Surprisingly, the laws in different countries are different. For example, in Canada there are some drugs which are completely legal to sell without a prescription whereas in the states you would need a prescription.

        FTA:

        The federal investigation has examined whether Google knowingly accepted ads from online pharmacies, based in Canada and elsewhere, that violated U.S. laws, according to the people familiar with the matter.

        So it looks like this is more of a cross-border shopping issue than anything else. People are going online and buying from Canadian companies things that are completely legal to buy and sell in Canada, but happen to be illegal where they are.

        I'm not entirely sure why you didn't get this, since the article itself points it out, AND the comment you responded to points it out.

        • I still seem to be able to go to google.ca to find the online pharmacies. The first shows up at about number four or five on the results list.

      • by PopeRatzo (965947) *

        If a pharmacy sells prescription meds without a prescription, they should have their license revoked and it doesn't matter where they are.

        Somehow, people in Europe and elsewhere around the world are able to buy drugs over-the-counter that are prescription-only here in the US. Yet they continue to survive.

        Does that mean Americans are so genetically inferior that we need special protections from ourselves or that all the laws regarding "prescription drugs" are just a giveaway to big pharmaceutical corporatio

        • by cdrguru (88047)

          The problem isn't lost profits but the brand name "Canadian Pharmacy" that has been taken over by folks operating from India and Indonesia.

          This got started by real, actual Canadian mail-order pharmacies selling cross-border which has been going on for 20 years or more. However, recently the "brand" has been taken over such that you are dealing with an operator in Southeast Asia rather than Canada. They do a pretty good job of disguising that fact but they will tell you that your package will be shipped di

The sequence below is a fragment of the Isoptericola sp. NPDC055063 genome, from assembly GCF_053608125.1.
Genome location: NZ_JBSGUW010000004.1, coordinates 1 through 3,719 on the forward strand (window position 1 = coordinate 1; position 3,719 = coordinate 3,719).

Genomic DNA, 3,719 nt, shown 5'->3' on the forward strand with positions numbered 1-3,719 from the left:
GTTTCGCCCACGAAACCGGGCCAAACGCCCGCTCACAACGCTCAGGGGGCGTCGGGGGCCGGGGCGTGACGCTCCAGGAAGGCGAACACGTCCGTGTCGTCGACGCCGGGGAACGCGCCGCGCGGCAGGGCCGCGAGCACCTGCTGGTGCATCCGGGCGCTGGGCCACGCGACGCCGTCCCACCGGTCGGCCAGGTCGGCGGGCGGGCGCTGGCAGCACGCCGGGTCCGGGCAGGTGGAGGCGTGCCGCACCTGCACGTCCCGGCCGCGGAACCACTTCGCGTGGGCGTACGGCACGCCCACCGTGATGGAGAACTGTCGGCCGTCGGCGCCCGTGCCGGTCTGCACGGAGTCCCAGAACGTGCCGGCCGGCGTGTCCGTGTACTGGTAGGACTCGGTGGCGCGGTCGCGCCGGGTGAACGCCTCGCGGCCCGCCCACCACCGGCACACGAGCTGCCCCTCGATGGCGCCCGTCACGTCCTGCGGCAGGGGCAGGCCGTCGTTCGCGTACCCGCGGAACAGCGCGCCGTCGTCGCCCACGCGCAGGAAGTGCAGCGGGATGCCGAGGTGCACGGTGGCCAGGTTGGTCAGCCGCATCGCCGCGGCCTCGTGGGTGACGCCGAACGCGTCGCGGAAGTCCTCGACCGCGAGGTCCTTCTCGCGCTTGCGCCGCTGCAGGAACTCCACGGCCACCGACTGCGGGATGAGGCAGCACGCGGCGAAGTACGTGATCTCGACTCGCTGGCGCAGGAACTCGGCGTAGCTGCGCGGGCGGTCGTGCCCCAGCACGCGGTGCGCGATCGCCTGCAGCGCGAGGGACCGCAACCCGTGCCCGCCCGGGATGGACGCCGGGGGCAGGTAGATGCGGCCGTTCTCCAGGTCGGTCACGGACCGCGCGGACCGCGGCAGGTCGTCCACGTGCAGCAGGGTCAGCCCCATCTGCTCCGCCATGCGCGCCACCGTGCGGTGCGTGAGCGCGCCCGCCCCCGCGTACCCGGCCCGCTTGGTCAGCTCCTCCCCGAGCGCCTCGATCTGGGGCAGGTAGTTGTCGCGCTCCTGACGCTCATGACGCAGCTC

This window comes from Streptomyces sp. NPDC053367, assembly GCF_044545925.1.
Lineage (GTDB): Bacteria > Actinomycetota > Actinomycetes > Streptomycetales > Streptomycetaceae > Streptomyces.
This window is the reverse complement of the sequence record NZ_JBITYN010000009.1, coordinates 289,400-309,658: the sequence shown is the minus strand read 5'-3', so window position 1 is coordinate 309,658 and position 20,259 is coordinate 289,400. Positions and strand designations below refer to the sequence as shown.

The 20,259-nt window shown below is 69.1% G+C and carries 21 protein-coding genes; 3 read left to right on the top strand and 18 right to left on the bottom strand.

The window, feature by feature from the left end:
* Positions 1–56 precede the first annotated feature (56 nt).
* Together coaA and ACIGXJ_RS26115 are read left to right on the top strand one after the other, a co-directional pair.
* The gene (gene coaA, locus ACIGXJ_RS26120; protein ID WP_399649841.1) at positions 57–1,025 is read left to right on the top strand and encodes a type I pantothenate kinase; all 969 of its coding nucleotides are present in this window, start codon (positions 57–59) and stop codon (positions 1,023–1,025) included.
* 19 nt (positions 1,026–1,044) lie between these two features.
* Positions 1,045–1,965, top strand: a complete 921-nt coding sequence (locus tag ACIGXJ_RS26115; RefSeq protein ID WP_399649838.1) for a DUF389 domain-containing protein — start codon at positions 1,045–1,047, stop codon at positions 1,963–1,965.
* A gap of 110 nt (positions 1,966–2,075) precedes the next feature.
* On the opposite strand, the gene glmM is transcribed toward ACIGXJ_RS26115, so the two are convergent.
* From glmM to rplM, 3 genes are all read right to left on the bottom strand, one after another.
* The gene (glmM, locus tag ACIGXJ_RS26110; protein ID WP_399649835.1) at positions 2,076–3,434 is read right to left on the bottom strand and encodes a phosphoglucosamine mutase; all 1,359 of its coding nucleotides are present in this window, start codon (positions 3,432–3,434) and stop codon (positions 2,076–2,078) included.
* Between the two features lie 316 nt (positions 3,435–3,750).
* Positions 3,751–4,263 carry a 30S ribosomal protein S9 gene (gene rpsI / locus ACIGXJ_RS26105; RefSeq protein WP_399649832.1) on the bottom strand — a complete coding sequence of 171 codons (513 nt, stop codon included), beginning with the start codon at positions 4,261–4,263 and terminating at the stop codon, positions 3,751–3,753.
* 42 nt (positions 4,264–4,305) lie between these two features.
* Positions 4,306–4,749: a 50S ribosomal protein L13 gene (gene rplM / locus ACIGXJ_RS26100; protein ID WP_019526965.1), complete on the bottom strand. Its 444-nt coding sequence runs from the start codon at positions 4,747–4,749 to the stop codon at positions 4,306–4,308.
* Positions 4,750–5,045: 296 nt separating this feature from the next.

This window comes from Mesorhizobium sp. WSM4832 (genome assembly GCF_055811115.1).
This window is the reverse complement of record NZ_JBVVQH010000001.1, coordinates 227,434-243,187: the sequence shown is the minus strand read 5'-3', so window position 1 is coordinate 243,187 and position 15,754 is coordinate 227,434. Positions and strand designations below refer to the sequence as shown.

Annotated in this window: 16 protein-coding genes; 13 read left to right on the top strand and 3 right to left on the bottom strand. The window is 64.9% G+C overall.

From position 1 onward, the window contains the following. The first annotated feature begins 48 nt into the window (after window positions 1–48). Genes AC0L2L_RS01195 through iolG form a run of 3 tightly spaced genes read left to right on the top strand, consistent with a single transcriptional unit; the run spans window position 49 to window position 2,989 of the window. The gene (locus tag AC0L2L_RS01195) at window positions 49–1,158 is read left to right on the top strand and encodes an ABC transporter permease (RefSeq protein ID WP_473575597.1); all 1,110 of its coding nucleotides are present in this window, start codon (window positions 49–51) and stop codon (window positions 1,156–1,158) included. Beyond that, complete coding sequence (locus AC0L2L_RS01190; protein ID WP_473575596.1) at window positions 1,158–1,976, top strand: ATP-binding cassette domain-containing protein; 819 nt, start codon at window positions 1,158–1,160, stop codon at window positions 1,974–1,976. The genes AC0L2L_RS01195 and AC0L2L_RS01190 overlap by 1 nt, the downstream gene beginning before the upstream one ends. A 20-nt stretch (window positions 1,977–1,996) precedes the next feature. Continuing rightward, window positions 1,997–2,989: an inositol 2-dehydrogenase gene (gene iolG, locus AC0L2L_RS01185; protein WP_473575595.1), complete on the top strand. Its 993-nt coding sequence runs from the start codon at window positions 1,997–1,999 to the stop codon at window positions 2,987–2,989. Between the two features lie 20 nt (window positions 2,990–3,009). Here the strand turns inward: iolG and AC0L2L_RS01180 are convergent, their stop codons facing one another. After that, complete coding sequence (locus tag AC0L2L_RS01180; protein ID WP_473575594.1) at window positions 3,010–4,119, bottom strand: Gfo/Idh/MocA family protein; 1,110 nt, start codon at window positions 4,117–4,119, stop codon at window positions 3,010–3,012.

• by PopeRatzo (965947) *

            So how do you stop people from buying fake drugs from supposedly "Canadian Pharmacies"?

            Tell them to make sure they're actually dealing with a Canadian pharmacy before they buy?

            If that's too hard, we should let them buy the drain cleaner marked "Viagra".

        • And that applies especially to the optical industry in America, where you not only need a prescription to buy a pair of glasses, but it has to be a recent prescription. I need glasses and my "prescription" for glasses hasn't changed in nearly twenty years, yet if I want a new pair of glasses and haven't seen an eye-doctor in the past year I have to go pony up just to get a piece of paper. No wonder our health care is more expensive than anywhere in the world.

          Ouch... that does indeed sound ridiculous and not something I was aware of. In most places I've lived (5 countries and counting), getting glasses means going to the appropriate place that sells them, where they'll give you an eye test (usually free), inform you of the prescription and then sell you the glasses.

          I only wear glasses for driving and that means I have a habit of sticking them in my top pocket and subsequently losing them when they fall out. If I had to visit an optometrist and pay for it every

      • by cdrguru (88047)

        Well, let's see... a lot of this stuff is now coming from places other than any sort of licensed pharamcy with the pills being made up in the back room. License? They don't need a license, they have the Internet.

        Canada (well, RCMP for one) is trying to find ways to stop the folks advertising as a "Canadian pharmacy" when in reality the entire operation is being run from India or somewhere else in Southeast Asia. They aren't having much luck. I saw a single operator with around 50 different domains. Shu

        • by PPH (736903)

          Canada (well, RCMP for one) is trying to find ways to stop the folks advertising as a "Canadian pharmacy" when in reality the entire operation is being run from India or somewhere else in Southeast Asia.